- Elaine Hernandez
- David Craig
- Ivan Hicks
Research Project Description
Health care access is pivotal to achieving health equity, particularly during the COVID pandemic. Administrative burdens—the learning, compliance, and psychological costs associated with determining eligibility, completing documentation, and stress/stigma from engaging with government programs—add hurdles for people attempting to enroll and maintain enrollment in Medicaid. During the COVID public health emergency, the federal government provided more funding to states that used protocols allowing beneficiaries to maintain continuous coverage. For example, Indiana removed the requirement for beneficiaries to prove eligibility annually and contribute financially to participate in Indiana's Medicaid expansion plan, leading to a 75% increase in enrollment by early 2022 (1 in 9 Hoosiers).
These changes offer a natural experiment and a rare window to inform policy to improve racial and ethnic equity in health care access. Structural racism permeates our health care systems. We focus on whether and how Medicaid administrative burdens create and/or reinforce discriminatory practices and racial inequities when Black & Latinx beneficiaries seek Medicaid coverage. Our objective is to examine whether reducing administrative burdens within Medicaid narrows racial/ethnic inequities in health care access.
We ask two questions. First, do Medicaid administrative burdens represent racialized burdens? Second, does eliminating or reintroducing Medicaid administrative burdens change racial and ethnic inequities in health care access? Building on established partnerships between the university and community, we will pair (1) in-depth semi-structured interviews with a randomly selected sample of Medicaid beneficiaries across Indiana with (2) analyses of Medicaid enrollment and utilization data. Together, we will develop strategies to make it easier to enroll in and utilize Medicaid and disseminate our research findings to inform decisions about health policy and Medicaid protocol.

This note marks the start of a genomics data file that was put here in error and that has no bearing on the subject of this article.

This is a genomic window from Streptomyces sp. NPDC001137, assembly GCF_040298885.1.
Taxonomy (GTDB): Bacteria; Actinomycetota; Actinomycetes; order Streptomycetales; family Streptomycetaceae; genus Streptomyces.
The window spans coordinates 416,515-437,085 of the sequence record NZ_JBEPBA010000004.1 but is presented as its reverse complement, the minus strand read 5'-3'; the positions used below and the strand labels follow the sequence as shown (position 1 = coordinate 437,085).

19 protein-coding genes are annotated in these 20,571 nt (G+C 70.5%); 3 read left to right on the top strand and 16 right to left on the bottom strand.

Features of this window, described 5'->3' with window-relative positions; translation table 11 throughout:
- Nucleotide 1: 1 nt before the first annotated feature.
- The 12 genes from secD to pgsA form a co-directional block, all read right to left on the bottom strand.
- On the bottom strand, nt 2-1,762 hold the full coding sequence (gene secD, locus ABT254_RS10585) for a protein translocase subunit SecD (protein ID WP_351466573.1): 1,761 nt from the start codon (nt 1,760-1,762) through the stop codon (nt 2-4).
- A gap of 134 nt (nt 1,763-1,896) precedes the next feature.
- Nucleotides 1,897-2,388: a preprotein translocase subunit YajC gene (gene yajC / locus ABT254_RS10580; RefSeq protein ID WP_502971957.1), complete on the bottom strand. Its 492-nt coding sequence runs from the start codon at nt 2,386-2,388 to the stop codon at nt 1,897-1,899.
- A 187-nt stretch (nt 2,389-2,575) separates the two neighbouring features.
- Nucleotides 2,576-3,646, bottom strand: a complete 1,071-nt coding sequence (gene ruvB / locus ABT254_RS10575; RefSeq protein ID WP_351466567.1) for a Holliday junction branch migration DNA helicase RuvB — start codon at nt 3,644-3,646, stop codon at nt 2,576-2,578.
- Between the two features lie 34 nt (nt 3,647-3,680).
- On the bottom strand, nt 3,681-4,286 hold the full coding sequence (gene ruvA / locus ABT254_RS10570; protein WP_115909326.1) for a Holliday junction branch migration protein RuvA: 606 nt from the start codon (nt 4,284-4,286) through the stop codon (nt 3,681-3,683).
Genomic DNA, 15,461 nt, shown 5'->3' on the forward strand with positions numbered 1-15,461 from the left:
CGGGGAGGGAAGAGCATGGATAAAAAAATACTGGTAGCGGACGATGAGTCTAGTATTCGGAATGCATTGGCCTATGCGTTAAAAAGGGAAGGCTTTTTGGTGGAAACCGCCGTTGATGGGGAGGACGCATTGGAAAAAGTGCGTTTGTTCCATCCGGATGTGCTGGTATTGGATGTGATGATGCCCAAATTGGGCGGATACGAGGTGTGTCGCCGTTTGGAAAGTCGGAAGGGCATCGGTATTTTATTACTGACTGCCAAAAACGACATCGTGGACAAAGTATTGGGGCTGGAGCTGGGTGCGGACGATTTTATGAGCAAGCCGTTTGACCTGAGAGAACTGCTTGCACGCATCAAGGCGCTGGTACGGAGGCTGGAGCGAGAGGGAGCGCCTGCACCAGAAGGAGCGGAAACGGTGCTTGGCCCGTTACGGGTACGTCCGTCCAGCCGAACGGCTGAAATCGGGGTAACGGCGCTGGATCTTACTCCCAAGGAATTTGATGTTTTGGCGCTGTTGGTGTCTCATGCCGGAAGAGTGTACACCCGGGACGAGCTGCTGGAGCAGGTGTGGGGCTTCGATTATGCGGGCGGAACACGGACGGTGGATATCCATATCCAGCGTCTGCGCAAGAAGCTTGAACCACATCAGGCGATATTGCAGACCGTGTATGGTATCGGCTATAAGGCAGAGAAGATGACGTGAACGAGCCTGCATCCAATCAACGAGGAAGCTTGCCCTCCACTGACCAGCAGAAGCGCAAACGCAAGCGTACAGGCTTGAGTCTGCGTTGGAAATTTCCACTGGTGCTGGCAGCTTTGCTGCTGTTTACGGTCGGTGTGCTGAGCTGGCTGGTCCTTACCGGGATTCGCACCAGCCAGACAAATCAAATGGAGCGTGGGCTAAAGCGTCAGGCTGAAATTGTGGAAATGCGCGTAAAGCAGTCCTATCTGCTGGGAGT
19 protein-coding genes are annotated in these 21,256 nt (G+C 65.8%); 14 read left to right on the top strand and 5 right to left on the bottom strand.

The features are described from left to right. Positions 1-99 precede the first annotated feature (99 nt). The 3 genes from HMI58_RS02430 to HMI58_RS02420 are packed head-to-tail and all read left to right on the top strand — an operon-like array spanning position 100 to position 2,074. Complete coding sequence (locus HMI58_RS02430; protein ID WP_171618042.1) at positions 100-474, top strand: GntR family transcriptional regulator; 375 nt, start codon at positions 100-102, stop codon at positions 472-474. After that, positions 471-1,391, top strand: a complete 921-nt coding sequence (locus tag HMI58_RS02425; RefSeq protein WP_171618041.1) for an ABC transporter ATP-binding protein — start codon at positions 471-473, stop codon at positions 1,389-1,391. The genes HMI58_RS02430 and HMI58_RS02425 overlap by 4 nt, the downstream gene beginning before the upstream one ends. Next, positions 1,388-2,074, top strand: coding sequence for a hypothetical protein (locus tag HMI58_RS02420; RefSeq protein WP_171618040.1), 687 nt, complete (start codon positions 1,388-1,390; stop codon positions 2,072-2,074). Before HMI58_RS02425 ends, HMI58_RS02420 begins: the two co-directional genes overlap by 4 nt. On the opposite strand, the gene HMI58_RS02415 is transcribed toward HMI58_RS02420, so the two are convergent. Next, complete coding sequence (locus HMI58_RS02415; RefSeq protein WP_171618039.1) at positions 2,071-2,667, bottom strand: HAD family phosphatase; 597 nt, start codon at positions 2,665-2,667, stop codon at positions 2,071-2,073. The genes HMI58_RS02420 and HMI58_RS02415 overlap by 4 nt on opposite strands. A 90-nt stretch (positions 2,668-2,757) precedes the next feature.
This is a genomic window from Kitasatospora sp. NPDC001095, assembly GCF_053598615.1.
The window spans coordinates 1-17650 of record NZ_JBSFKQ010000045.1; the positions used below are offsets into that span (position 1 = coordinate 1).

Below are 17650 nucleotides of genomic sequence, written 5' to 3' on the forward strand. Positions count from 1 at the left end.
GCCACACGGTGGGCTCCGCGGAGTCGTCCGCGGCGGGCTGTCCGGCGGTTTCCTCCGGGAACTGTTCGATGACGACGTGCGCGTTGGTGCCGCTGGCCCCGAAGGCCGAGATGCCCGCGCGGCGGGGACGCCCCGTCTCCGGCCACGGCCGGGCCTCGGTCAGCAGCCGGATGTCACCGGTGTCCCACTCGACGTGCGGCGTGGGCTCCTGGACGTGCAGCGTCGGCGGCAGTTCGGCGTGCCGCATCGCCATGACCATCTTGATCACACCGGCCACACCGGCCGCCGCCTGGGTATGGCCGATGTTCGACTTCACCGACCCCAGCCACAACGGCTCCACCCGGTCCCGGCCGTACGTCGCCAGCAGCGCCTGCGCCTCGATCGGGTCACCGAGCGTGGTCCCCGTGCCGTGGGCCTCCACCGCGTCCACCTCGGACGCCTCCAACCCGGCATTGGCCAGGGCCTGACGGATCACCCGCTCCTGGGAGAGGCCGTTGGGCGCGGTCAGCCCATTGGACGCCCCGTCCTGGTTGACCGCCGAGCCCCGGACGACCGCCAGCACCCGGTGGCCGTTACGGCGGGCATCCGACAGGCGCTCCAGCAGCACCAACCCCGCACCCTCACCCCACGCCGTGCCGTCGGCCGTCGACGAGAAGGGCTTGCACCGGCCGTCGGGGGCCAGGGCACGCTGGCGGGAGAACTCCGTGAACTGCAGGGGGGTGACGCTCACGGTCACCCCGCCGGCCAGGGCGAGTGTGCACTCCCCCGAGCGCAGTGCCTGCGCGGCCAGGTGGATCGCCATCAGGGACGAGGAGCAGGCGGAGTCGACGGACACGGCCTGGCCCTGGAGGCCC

A sociologist with training in public health administration & policy and health demography, Dr. Hernandez brings substantive and methodological breadth. She uses theoretical perspectives from medical sociology combined with research on health demography, health policy, and biology. She has consistently engaged in interdisciplinary work-for the Indiana State Health Department and at the local level-both in and outside of academia.
An ethicist, Dr. Craig developed health policy expertise through a qualitative interview study with hospital leaders and interfaith activists about the organization and reform of US health care. He used his skills as a moral ethnographer to engage HIP Medicaid members' lived experiences and problem-solving of its barriers. For two years, he has co-led community health collaborations among Black and multiracial congregations.
Dr. Hicks is an ethnographer with a Ph.D. in African American Studies as opposed to the D.Min, the professional doctorate in his field, in order to not just grasp the science of politics and master theological studies, but to diversify his academic portfolio by attaining a different type of degree. He challenges students to produce not only action research based projects and dissertations, but to pursue scholarship that can easily be categorized as scholar activism.